I’ve always liked the idea of capturing a street scene in which buildings, cars and people happen to share the same colour. Likewise, I’m attracted to groups of people in the same coloured outfit, but where each person is asserting an individual personality by stance and gesture.
Why do I have this ambition? I guess it’s because I think it will say something, or at the very least will have a measure of artistic unity. A single colour can unify an image that would otherwise be ill-composed.
Yet, I have to confess, I’ve not fully achieved the perfect shot in which there’s a “single colour dominating.” Somewhere in the image another colour always intrudes — and I’m reluctant to stoop to using the hue control in my photo editor to change it.
A Little Garish
The main colour in my featured image (above) is a little garish. Indeed, I think it may even be “out of gamut” — as brilliant orange often is — if I were to make a print. For the uninitiated, “out of gamut” is what happens when you move an image from a large colour space to a smaller one. A typical example is when something in the photo lies outside the colour space of a typical CMYK printer. If you print it, you’ll get only an approximation, not what you see on the screen.
Even though here orange is the prevailing colour, two others signal their presence — the lime green bottle tops and the extraordinary shade of red used for the curved bench.
Name That Colour
Incidentally, while writing this blog I’ve found myself on several occasions attempting to look up the exact names of colours, rather than refer to them vaguely as “red,” “green” or “pink.” If you search Google Images for “colour names” you’ll find lots of useful charts which circulate around the design world. They’ll help you put a name to the colour, as Homer did with his “wine-dark sea.”
On this occasion I’ve looked at a dozen colour charts and cannot find a proper match, not even on the admirable Mental Floss Colour Thesaurus. Maybe this, too, is out of gamut. It seems to be a shade somewhere between Yahoo! Red and Flickr Pink.
Unless you photograph in black and white it’s a good thing to think frequently about colour — and even to fuss over it occasionally. Ask yourself: Can I live with a discordant mixture of colours, or do I want everything in the image to blend harmoniously together?
I think I get away with the glaring colour clashes in my image of the sales assistants on their drinks break. The one in “maximum orange” (No.10) is clearly the dominant figure. She’s the only one standing up — and among all of them is wearing the highest heels and seems to be confronting one of the others. The reddish-pink bench points towards her; and my own reflection — thankfully — is not too obvious as I was wearing my favourite blue shirt that day.
Vying for Dominance
Like people in the workplace, colours vie with each other for dominance. In my next image (below) blue and black vie for dominance, with green hovering in the background, calming them down and bringing them together. Taken from above (at the Thonglor Skytrain station in Bangkok) the image is skewed so the gardeners and the flags can fill the frame completely.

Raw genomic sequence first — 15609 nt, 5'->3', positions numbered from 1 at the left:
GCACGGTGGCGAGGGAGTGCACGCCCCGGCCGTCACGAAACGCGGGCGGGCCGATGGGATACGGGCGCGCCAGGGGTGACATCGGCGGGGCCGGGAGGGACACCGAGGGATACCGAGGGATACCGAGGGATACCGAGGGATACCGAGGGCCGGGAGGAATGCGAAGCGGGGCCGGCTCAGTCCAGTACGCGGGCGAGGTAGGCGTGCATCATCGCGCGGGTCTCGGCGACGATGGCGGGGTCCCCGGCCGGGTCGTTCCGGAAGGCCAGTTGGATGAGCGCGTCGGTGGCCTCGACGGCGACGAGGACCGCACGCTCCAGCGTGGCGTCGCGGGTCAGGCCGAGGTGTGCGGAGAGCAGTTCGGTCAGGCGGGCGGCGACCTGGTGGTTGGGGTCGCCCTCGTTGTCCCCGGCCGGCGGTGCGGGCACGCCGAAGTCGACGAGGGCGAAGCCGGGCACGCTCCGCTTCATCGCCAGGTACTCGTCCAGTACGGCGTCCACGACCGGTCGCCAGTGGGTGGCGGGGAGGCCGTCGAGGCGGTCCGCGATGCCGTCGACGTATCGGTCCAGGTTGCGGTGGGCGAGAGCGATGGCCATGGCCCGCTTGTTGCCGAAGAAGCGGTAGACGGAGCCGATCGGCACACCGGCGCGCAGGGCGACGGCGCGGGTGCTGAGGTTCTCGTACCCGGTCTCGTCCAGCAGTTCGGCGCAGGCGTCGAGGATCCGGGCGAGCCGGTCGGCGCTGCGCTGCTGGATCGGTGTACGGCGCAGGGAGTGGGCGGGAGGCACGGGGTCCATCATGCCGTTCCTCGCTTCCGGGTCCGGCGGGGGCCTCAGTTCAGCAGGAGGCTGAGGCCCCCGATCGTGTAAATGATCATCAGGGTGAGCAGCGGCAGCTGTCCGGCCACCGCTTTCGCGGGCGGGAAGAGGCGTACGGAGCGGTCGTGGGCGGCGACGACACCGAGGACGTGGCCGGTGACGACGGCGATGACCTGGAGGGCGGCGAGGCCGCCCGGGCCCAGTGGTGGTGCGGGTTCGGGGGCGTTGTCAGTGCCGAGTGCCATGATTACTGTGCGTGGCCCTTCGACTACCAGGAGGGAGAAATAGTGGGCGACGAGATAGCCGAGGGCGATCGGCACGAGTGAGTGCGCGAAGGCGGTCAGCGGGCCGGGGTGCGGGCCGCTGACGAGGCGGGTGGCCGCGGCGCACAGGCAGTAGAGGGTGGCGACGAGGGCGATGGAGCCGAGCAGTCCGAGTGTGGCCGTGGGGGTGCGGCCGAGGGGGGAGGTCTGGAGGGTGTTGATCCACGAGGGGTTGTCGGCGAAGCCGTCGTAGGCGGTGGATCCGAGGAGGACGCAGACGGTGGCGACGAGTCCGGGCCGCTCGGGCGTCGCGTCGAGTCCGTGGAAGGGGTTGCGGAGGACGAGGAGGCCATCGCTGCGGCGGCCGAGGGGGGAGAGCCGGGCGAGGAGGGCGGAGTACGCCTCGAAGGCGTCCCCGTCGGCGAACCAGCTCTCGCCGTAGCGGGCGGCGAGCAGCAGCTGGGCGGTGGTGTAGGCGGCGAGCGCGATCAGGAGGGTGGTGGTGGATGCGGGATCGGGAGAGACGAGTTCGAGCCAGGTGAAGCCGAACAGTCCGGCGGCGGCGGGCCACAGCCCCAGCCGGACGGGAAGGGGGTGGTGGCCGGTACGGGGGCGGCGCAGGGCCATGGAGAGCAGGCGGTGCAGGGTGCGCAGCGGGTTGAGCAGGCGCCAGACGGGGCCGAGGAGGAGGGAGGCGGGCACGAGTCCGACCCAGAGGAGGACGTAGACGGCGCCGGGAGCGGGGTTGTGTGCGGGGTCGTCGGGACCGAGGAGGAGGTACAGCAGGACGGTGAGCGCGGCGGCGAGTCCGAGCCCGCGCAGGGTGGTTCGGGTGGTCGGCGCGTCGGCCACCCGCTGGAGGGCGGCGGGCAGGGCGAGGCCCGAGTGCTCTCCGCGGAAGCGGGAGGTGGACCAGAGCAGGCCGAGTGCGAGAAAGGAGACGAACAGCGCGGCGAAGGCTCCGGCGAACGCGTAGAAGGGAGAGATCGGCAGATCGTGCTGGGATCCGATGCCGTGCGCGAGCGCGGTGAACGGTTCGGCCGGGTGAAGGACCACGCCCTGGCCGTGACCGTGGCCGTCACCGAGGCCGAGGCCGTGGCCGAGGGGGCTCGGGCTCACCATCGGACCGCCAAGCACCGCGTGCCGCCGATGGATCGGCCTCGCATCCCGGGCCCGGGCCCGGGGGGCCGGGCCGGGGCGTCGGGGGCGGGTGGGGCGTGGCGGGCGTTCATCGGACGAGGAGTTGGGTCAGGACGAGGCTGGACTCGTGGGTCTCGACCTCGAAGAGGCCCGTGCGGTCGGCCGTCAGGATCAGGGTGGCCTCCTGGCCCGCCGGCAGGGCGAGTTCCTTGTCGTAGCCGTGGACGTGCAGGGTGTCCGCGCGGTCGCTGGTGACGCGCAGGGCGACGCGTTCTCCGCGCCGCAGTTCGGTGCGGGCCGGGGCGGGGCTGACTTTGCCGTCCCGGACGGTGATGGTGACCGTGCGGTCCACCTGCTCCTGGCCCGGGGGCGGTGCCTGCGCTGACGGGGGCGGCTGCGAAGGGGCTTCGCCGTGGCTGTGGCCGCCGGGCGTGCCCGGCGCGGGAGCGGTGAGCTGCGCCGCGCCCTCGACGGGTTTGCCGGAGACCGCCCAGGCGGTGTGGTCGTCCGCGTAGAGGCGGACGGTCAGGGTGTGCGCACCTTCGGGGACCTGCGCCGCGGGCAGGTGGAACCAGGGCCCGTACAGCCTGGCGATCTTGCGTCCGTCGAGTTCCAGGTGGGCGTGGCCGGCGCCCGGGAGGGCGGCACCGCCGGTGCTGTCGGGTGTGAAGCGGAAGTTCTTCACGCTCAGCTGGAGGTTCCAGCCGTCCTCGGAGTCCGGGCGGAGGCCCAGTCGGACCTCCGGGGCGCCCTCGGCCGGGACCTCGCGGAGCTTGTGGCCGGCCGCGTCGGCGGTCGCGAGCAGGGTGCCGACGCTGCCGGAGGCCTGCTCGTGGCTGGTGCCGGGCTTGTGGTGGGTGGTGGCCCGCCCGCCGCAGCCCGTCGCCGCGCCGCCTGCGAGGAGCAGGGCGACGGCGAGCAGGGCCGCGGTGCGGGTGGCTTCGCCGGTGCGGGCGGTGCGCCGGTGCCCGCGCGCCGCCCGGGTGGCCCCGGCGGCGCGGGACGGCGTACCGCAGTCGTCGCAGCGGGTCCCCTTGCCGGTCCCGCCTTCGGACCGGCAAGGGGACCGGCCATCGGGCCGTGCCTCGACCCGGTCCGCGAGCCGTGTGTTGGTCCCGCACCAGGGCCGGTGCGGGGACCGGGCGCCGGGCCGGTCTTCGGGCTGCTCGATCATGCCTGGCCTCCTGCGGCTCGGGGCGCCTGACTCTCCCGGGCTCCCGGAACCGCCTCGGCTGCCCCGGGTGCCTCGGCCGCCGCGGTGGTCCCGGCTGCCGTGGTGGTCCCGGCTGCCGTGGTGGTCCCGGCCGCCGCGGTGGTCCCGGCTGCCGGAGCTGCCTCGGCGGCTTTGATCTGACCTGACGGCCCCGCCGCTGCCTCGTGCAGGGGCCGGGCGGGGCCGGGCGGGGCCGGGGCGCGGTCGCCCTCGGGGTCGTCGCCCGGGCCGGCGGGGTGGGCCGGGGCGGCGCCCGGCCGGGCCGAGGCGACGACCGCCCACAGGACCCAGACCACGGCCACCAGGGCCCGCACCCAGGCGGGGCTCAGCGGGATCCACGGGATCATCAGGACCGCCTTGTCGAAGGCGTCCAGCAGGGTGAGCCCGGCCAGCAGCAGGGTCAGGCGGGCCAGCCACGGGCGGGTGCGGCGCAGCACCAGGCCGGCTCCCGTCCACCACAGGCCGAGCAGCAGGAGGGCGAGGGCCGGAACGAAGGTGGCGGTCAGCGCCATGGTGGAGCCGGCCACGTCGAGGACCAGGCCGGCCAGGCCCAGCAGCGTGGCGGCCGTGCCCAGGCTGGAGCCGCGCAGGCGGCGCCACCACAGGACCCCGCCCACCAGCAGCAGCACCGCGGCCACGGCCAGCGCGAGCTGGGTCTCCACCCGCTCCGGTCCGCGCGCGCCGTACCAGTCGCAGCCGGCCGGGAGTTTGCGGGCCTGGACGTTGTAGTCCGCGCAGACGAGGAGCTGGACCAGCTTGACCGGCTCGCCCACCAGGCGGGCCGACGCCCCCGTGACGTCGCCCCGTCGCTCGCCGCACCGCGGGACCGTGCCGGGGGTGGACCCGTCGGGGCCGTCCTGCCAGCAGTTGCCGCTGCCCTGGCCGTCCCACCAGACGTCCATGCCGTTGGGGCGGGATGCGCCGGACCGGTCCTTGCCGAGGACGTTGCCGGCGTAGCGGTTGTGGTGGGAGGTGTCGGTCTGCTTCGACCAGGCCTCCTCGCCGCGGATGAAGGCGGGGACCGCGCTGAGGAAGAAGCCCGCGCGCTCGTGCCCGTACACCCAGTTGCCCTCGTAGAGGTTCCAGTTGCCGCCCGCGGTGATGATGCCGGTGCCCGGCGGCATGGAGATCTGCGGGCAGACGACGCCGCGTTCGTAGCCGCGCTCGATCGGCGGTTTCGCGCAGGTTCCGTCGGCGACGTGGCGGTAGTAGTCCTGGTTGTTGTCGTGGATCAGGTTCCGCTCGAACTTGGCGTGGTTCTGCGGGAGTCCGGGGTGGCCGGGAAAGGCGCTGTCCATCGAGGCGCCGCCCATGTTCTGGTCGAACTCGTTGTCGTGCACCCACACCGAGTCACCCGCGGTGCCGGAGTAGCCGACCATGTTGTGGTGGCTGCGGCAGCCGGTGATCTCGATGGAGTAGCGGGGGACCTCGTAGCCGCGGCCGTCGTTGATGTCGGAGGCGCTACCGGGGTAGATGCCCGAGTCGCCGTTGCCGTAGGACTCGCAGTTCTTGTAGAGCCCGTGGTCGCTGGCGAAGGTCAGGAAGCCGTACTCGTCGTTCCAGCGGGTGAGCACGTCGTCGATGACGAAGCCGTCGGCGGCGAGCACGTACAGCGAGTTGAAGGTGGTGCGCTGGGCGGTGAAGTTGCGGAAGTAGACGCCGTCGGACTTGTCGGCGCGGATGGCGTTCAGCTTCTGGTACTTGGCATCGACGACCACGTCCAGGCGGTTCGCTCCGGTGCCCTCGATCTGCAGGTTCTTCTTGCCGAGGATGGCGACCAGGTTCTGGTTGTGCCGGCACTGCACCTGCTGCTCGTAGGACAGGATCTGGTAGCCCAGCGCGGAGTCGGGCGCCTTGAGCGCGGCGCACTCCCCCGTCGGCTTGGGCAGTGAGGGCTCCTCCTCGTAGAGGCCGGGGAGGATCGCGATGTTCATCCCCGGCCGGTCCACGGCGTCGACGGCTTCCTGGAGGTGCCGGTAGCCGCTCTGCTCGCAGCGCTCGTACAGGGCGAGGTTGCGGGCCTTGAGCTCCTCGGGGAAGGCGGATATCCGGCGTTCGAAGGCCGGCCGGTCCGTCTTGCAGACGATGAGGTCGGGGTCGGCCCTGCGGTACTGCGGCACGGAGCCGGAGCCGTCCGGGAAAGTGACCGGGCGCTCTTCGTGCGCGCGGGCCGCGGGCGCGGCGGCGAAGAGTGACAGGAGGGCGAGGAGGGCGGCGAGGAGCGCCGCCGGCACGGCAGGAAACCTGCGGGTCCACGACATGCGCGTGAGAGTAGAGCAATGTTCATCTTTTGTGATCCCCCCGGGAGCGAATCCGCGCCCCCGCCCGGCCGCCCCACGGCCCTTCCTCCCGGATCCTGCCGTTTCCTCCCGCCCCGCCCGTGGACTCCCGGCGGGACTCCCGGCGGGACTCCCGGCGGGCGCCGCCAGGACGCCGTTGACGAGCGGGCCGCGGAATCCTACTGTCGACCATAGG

In the skewed image I’ve deliberately downplayed the individuality of the figures by hiding their faces. Yet their physicality is very much in evidence. Just by looking at them in the photo you can feel the action of using a stiff broom on concrete, or clipping the grass with the shears. In this sense, the picture is all about the “Sensation of Living,” as proclaimed by the banners for a nearby condo development (although I doubt if the new occupants will be clipping their own grass).
Green doesn’t always have to be a background colour. When there’s a surfeit of it you can make it the dominant theme of the image, as I do in the picture below.
Of all the colours I find green to be the most difficult to use in a photograph. It may even be one of the reasons why I turned away from landscape photography in favour of the non-green streets.
Search for “lawns” in Google Images and not a single photo looks wholly satisfactory. There are so many different shades of grass, all of which vary in their appearance according to the light, that I don’t trust any of them to look truthful to reality.
In the image below, the studio doorway, the foliage and the little boy’s tee-shirt are all of varying shades of green. There seems to be a gigantic painting in the background, filled with blue, abstract shapes. Yet apart from white, there are only a couple of strongly contrasting “notes” — the red flower and the studio’s red telephone number in the top right corner.
Contrasting notes of colour are helpful in alleviating the sameness of an image where a single colour dominates. Red is the exact opposite of green and always strikes a cheerful note — like a Ferrari speeding through the forest on the race track at Nürburgring.
You can see why I’m not entirely happy with the “dominant colour” style of street photography, even though it still seems like a good idea. Maybe our eyes are not yet ready for it.
Although we’re fully accustomed to viewing black and white photography where colour is notable by its absence, we don’t respond well to monochrome images that are not colour-neutral. I’ve created many artworks using monochrome but I’ve always relied on alternating two contrasting or complementary monochrome hues to make the pictures work.
Meanwhile, I continue to keep a lookout for the perfect shot in which a single colour dominates. It’s out there, somewhere.